This biannual learning unit is being organized in 2020-2021
At the end of this learning unit, the student is able to :
Advanced course for archaeologists specializing in Roman archaeology whether of Italy, the centre of power, or of the provinces of the Empire. The aim is to develop a critical sense and apply methods of analysis of art (painting, sculpture and architecture) and material culture of this millennium long civilization reluctant of all standardized analytical approach. Use of theoretical and anthropological concepts in archaeological interpretation as well of literary and epigraphical sources of Latin Antiquity.
If Mithras has indo-iranian origins which date back to the 2nd millennium BC, his cult became very popular during the Roman Imperial period. Archaeological excavations continue to reveal evidence of this cult across the Empire. The evidence brings together ruins of temples, statues, reliefs, ceramics, but also inscriptions and ancient texts. The course aims at presenting a new synthesis of all the data. Based on texts, images and archaeological evidence, our attention will focus on the spread of this oriental god across Italy and the Roman provinces, on Mithras’ temples, Mithras’ adepts and ceremonies.
Part 1 – Theoretical sessions
- 1. Introduction – Historiography and research problem
- 2. Origins of Mithras cult: from Persia to Rome
- 3. The sacred narrative
- 4. The Mithraeum: a sacred cave (topography, architecture, settings)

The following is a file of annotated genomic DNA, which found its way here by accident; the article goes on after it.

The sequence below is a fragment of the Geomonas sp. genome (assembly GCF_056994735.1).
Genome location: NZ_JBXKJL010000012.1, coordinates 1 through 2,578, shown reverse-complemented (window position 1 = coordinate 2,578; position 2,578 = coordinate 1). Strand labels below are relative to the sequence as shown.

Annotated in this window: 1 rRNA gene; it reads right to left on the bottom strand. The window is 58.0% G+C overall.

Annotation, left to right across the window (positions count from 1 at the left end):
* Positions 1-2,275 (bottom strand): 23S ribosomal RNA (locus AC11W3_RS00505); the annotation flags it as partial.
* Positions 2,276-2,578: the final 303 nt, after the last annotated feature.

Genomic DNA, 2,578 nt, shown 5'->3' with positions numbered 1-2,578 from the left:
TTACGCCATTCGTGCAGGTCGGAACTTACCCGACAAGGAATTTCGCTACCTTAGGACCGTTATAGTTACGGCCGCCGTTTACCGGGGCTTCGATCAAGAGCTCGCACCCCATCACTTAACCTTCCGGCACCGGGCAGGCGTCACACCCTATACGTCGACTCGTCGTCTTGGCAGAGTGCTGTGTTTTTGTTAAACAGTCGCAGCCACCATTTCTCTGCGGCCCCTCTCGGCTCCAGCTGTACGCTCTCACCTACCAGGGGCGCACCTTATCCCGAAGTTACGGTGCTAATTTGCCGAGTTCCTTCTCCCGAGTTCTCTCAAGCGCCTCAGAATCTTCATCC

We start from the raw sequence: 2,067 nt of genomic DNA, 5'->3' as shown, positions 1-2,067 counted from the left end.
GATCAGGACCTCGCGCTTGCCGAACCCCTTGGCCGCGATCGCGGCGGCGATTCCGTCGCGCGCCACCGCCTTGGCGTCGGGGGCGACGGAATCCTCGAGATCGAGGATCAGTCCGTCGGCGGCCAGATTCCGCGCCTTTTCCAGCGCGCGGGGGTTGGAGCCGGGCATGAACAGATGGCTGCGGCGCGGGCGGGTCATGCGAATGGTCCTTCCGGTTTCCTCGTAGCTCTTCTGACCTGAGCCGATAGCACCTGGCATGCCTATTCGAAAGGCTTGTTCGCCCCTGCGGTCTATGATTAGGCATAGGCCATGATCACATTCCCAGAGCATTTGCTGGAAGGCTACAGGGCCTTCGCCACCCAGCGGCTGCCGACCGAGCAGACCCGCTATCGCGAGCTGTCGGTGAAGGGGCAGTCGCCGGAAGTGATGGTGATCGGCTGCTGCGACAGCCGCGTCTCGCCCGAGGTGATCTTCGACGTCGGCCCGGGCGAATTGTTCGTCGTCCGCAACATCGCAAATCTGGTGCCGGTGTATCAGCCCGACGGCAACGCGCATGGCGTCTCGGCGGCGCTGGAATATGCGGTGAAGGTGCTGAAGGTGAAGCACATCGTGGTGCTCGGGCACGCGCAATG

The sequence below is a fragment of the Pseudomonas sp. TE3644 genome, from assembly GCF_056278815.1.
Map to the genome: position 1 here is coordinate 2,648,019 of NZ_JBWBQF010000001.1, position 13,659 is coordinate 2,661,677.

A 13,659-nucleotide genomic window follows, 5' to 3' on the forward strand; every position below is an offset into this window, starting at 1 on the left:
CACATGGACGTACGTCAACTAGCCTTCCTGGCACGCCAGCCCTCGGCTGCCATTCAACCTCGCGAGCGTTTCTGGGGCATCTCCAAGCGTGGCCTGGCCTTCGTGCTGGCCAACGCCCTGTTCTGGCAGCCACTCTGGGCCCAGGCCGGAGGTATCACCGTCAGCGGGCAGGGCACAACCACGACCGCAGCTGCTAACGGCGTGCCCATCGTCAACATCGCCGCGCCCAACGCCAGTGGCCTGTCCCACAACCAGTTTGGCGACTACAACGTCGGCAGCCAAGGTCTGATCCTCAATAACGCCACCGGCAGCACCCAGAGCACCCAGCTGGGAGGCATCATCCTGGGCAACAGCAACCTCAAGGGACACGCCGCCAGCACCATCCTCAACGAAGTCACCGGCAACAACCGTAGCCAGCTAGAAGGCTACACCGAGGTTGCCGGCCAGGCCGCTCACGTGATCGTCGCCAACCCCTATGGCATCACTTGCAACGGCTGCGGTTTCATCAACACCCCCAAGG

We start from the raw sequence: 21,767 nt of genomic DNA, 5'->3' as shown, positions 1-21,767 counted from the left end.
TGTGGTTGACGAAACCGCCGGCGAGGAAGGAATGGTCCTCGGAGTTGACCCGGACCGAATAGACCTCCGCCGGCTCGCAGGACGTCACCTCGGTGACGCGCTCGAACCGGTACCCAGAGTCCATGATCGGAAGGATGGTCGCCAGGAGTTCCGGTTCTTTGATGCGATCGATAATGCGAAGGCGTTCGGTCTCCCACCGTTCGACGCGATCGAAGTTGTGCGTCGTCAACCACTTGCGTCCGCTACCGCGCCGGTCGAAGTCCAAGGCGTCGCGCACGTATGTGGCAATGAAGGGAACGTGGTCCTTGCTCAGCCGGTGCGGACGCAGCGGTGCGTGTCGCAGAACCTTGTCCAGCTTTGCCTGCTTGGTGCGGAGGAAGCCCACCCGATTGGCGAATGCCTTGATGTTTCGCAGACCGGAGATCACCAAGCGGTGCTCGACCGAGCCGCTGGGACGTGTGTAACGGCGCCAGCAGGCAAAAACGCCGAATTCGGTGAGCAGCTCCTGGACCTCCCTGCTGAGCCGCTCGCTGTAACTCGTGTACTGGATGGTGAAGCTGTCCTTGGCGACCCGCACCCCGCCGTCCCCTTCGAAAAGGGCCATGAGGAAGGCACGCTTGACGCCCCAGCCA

- 5. Mithraic rituals: initiations and banquets
- 6. Agents of the cult
- 7. The end of Mithras’ cult
- Lecture – The Roman cult of Mithras at Ostia
- Seminar sessions: study of several “mithraea” across the Roman provinces
Due to the COVID-19 crisis, the information in this section is particularly likely to change.A combination of ex-cathedra lessons by the teacher or invited speakers and seminars. The sessions are prepared by the students on the basis of one or more articles of which the list is given at the beginning of the year. The students are also invited to participate actively in certain sessions which may take the forms of seminars prepared by the students. Possibility to organize a study tour abroad with presentations by students and introduction to field work.
The students will have to prepare a written research essay for December.
Due to the COVID-19 crisis, the information in this section is particularly likely to change.Written examination (50%) and written essay (50%).
Beck, R., The Religion of the Mithras Cult in the Roman Empire: Mysteries of the Unconquered Sun, Oxford, 2006.
Clauss, M., Mithras, Kult und Mysterien, Munich, 1990 (traduction anglaise par R. Gordon, The Roman Cult of Mithras: The God and His Mysteries, Edinburgh 2000).
Cumont, F., Les mystères de Mithra, Bruxelles, 1900 (3e éd. 1913).
Mastrocinque, A., Des Mystères de Mithra aux Mystères de Jésus, Stuttgart 2009.
Panagiotidou, O. et Beck, R., The Roman Mithras Cult. A Cognitive Approach, Londres, 2017.
Turcan, R., Mithra et le mithriacisme, Paris ,1981 (4e éd. 2004).
Ulansey, D., The Origins of the Mithraic Mysteries. Cosmology and Salvation in the Ancient World, Oxford, 1989 (2e éd. New York, 1991).
Vermaseren, M. J., Corpus inscriptionum et monumentorum religionis Mithriacae (CIMRM), La Haye, 1956 et 1960.
Vermaseren, M. J., Mithra, ce dieu mystérieux, Paris-Bruxelles, 1960.